Employees and Non-Competes

May 15, 2015

 

If concerns for your customers’ safety aren’t enough to keep you up at night, the conduct of your employees will.  Unless it’s a mom and pop operation and Jr. is your only employee, there are issues that should be addressed.  As soon as there are employees, there are liability risks and security risks. 

 

 

Liability risks fall into categories: things your employees do and things you do involving the employees.  Things your employees do can often be insured against and things you do to them (hostile work environment or harassment/discrimination) are topics of the next post.

It is what the employees can do to your business with the information they acquire during the scope and course of their employment that is troubling.   

 

The non-compete and confidentiality agreements are powerful tools for employers.  Missouri is an “At will” state, meaning that the employer needs no reason to hire or fire an employee.  Continued employment is sufficient consideration to require an employee to sign such an agreement if one was not required at the time of hiring.  It is a good practice to have well drafted Non-Compete/Confidentiality that is specifically tailored to the specific business presented as a condition of employment.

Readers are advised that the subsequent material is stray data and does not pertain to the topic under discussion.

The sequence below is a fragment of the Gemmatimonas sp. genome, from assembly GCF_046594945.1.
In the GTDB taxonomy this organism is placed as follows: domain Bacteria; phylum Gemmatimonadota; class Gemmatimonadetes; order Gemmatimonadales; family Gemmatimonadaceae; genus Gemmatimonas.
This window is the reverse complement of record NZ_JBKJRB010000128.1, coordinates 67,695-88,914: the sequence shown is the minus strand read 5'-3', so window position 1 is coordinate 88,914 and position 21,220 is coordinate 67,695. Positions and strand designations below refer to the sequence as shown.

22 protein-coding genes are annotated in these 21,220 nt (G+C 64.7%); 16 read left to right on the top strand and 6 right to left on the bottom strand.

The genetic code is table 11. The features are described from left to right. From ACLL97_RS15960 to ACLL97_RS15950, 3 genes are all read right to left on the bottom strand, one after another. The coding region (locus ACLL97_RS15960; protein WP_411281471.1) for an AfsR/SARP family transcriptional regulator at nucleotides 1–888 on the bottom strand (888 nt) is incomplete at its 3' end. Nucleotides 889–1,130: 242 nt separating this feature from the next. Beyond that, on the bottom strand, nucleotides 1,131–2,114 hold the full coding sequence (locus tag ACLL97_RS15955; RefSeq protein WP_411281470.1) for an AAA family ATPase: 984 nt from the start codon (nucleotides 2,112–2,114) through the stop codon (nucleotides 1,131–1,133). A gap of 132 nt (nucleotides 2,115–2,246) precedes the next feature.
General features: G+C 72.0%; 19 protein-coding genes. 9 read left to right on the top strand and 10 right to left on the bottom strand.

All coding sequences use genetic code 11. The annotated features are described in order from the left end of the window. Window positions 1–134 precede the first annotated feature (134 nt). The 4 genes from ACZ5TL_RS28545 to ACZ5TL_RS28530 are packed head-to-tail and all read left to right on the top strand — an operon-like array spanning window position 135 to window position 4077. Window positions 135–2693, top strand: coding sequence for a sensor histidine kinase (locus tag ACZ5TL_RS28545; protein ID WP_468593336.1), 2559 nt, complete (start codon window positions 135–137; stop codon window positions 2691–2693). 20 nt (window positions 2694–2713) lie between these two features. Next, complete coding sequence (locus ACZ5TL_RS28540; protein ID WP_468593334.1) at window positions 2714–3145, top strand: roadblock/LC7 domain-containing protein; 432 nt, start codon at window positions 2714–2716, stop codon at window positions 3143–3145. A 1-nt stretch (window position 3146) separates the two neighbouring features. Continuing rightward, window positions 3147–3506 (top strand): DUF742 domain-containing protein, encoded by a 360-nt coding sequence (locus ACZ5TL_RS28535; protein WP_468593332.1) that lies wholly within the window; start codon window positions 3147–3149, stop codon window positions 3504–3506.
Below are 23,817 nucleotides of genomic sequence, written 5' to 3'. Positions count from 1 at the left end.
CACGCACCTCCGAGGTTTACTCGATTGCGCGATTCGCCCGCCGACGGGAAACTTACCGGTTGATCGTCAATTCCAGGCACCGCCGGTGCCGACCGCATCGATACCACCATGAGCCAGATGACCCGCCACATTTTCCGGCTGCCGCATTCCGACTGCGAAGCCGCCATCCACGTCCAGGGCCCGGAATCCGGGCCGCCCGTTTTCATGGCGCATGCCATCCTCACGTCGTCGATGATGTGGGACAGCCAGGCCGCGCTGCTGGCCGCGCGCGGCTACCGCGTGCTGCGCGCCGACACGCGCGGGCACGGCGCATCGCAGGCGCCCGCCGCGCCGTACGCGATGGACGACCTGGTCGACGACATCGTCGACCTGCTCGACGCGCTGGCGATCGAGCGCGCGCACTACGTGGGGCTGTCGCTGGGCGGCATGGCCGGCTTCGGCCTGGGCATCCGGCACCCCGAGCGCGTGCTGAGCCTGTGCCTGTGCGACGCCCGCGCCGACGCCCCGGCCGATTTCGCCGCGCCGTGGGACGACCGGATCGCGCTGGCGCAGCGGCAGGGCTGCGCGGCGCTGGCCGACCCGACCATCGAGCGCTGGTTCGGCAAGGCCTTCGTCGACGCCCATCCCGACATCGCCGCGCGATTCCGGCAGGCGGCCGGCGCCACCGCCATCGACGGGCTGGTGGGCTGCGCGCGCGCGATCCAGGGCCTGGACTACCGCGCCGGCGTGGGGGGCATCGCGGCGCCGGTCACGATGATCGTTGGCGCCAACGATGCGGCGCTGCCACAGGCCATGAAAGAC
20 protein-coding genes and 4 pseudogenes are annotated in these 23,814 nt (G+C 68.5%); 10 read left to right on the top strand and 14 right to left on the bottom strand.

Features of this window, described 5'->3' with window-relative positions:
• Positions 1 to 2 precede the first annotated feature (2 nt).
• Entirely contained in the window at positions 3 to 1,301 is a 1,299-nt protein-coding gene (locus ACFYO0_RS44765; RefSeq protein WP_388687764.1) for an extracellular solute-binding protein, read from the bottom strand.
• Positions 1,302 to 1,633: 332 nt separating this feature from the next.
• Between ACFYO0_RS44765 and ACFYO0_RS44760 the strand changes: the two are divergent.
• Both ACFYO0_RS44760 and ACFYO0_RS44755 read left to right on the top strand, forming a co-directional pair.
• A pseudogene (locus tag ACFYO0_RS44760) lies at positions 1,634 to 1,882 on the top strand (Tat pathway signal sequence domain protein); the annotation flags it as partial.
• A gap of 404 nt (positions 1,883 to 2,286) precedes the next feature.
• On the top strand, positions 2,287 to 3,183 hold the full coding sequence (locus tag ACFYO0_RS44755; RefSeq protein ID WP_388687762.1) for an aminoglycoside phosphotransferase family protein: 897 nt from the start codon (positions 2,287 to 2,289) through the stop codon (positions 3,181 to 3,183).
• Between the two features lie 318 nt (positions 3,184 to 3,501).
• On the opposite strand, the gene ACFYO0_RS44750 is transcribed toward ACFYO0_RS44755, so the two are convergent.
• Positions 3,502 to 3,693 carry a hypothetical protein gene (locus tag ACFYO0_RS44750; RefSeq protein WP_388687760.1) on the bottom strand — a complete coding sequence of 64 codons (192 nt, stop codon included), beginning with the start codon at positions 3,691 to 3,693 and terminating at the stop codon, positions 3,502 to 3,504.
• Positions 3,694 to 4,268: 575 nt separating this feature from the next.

The biggest problem with these documents is over reaching in the restrictive covenants and protecting secret documents that do not exist.   Restrictive covenants are frowned upon by the Court and must protect real and specific interests, not just avoid competition.  Confidentiality clauses should likewise be specific in what they protect.  Ambiguities are always resolved in favor of the employee. 

 

This is where that ounce of prevention can save you a ton of legal fees.  The cost to have a good, tight Non-Compete/Confidentiality Agreement produced specifically for your business and your employees or independent sales force is dwarfed by the damage that can be done if your hard won advantage is taken down the road to your competitor.  Did I mention the cost of litigation? 

 

The difference is between hundreds of dollars to create a good agreement and  multiples of tens of thousands. To fight over the mess created by not having one or having poorly drafted, one size fits all, agreement. 

 

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